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Ergonomics and back health in the workplace
Do you have back pain right now? Then you are like so many others - statistics show 1 in 3 in the UK suffers from back issues at some point. Poor workplace procedures and standards are one of the main contributors back pain and other musculoskeletal disorders (MSDs). These isses account for around 25% of the causes for incapacity to work.
We take a close look at ergonomics at work. Use our fact check to find out which risk factors lurk in everyday working life, which occupational groups are particularly at risk and what you should bear in mind when assessing the risks.
Fact check: What you should know about ergonomics in the workplace
Why is good ergonomics so important in the workplace?
Musculoskeletal disorders (MSDs) are often caused by poor posture and physical strain at work. The most common symptoms of MSDs are neck and back pain. MSDs are among the most frequent causes of incapacity to work in the UK and worldwide and the second most frequent cause of early retirement.
Musculoskeletal disorders (MSDs) result in the following in Germany alone:
22.5% of all days off work
21,380 new pensions due to reduction in earning capacity
17.2 billion € Production loss
30.5 billion € loss in gross value added
Source: Safety and health at work - Reporting year 2017 / BAuA (ed.).
Back problems and other musculoskeletal disorders are not only associated with considerable suffering, but also with high costs due to absenteeism, loss of production, disruptions in operations or for rehabilitation. Good ergonomic workplace design makes an immensely important contribution to the prevention of health and economic damage.
Which occupational groups are particularly affected by back complaints and other musculoskeletal disorders?
Some occupational groups have a significantly increased risk of back problems and other musculoskeletal disorders. This is especially true for jobs where stress factors from physical work play a significant role. Blue collar workers are therefore particularly susceptible in manual occupations - in both manufacturing and the service sectors.
Infographic: Incapacity to work due to back problems according to occupational groups
What are the risk factors for musculoskeletal disorders in daily work activities?
Back complaints and musculoskeletal disorders arise when movements, postures or the handling of loads become too one-sided, too frequent or extreme. Typical physical stresses include ergonomically unfavourable working conditions such as:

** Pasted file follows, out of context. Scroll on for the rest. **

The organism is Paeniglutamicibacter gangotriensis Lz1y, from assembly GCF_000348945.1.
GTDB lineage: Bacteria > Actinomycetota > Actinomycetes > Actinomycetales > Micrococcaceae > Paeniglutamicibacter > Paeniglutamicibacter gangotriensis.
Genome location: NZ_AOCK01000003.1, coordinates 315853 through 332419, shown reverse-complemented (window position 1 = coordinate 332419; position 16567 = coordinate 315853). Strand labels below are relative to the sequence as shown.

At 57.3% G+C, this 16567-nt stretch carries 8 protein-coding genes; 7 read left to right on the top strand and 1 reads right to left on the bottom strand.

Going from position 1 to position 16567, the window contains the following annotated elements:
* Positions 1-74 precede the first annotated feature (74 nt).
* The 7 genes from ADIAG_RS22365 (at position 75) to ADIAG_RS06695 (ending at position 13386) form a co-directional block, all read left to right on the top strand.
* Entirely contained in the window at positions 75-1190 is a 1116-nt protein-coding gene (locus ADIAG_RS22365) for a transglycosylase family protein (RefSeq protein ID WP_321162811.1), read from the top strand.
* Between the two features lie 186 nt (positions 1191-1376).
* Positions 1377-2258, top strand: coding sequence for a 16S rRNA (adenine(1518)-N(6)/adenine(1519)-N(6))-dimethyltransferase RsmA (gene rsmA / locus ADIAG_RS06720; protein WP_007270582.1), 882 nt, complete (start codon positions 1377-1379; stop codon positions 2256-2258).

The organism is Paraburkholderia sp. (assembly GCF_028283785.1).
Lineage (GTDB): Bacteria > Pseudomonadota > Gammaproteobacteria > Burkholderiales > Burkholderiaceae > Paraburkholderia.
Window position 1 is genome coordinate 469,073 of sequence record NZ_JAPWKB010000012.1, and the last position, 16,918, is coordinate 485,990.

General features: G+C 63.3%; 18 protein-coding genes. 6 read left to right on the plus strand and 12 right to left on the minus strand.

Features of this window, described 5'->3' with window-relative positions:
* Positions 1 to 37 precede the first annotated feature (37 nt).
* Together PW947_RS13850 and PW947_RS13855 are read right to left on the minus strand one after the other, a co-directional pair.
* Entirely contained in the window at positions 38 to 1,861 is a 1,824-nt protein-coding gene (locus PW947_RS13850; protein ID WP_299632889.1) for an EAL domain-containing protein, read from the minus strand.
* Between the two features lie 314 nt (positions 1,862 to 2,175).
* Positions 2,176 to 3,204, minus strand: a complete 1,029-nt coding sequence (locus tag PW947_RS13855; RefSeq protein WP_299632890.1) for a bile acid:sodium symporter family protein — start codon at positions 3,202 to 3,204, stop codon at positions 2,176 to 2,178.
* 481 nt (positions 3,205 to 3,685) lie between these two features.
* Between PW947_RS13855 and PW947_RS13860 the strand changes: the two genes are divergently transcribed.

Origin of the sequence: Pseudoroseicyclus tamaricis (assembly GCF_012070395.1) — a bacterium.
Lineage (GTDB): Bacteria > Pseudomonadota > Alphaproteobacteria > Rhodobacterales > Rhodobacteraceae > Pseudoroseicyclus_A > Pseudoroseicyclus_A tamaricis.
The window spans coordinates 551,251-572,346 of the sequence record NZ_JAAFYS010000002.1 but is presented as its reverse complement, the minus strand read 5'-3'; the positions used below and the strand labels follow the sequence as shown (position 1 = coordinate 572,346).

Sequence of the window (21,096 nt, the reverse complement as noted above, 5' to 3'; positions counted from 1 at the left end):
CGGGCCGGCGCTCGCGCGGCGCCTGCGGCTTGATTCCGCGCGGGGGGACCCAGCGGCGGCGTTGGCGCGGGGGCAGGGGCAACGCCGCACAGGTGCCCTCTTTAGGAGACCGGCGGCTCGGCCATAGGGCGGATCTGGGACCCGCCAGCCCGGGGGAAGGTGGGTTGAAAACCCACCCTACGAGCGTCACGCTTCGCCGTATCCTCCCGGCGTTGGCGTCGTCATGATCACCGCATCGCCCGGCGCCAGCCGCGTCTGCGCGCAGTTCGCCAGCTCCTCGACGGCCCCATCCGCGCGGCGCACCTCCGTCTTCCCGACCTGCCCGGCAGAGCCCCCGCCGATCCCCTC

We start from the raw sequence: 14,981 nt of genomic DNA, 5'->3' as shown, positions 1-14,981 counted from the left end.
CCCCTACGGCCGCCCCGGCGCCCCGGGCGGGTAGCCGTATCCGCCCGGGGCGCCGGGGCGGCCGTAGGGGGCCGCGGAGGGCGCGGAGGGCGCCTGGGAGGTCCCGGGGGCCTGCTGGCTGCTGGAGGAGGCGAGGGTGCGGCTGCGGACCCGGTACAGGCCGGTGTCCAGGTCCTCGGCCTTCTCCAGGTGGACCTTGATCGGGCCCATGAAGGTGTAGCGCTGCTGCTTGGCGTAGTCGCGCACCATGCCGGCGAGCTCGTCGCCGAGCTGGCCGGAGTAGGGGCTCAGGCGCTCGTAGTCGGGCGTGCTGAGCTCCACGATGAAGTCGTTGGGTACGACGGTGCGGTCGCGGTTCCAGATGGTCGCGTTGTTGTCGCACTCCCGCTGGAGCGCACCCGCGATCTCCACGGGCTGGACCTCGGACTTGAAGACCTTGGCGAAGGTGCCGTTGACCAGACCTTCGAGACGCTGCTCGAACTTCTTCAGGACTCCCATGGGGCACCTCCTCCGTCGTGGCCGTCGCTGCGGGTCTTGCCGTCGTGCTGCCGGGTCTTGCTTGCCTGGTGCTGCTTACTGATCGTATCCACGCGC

Manual load handling
Lifting, carrying, pushing or pulling heavy loads without technical aids
Forced body postures
For example, by doing any of the following for long periods of time: standing, sitting, working above shoulder level, squatting, kneeling, etc.
Increased exertion or use of force
Activities in which high forces are applied or act on the body (e.g. climbing, hammering, drilling).
Repetitive work processes and movements, e.g. at assembly line workstations
What are the regulations for ergonomics in the workplace?
The Occupational Health and Safety Act (ArbSchG in Germany) provides the legal framework for the ergonomics duty of care in the workplace. According to §3 ArbschG, it is one of the general basic duties of the employer to ensure the safety and health of employees at work through occupational safety and health measures. Thus, within the framework of a risk assessment, the employer must determine the hazards present in the workplace (e.g. due to physical stress) and take sufficient preventive and protective measures.
The Ordinance on the Handling of Loads (LastenhandhabV) specifies this specifically with regard to the manual lifting, carrying, pulling or pushing of loads at work. It specifies, for example, that manual handling of loads must be avoided or kept to a minimum by using suitable work equipment (§2 LasthandhabV).
In the UK the HSE has outlined its guidelines on human factors and ergonomics in the workplace with its Human Factors Delivery Guide. Find out more here.
How can you improve ergonomics and back health in the workplace?
First of all, the risk factors for musculoskeletal disorders in the workplace must be identified. This is done with the help of a risk assessment.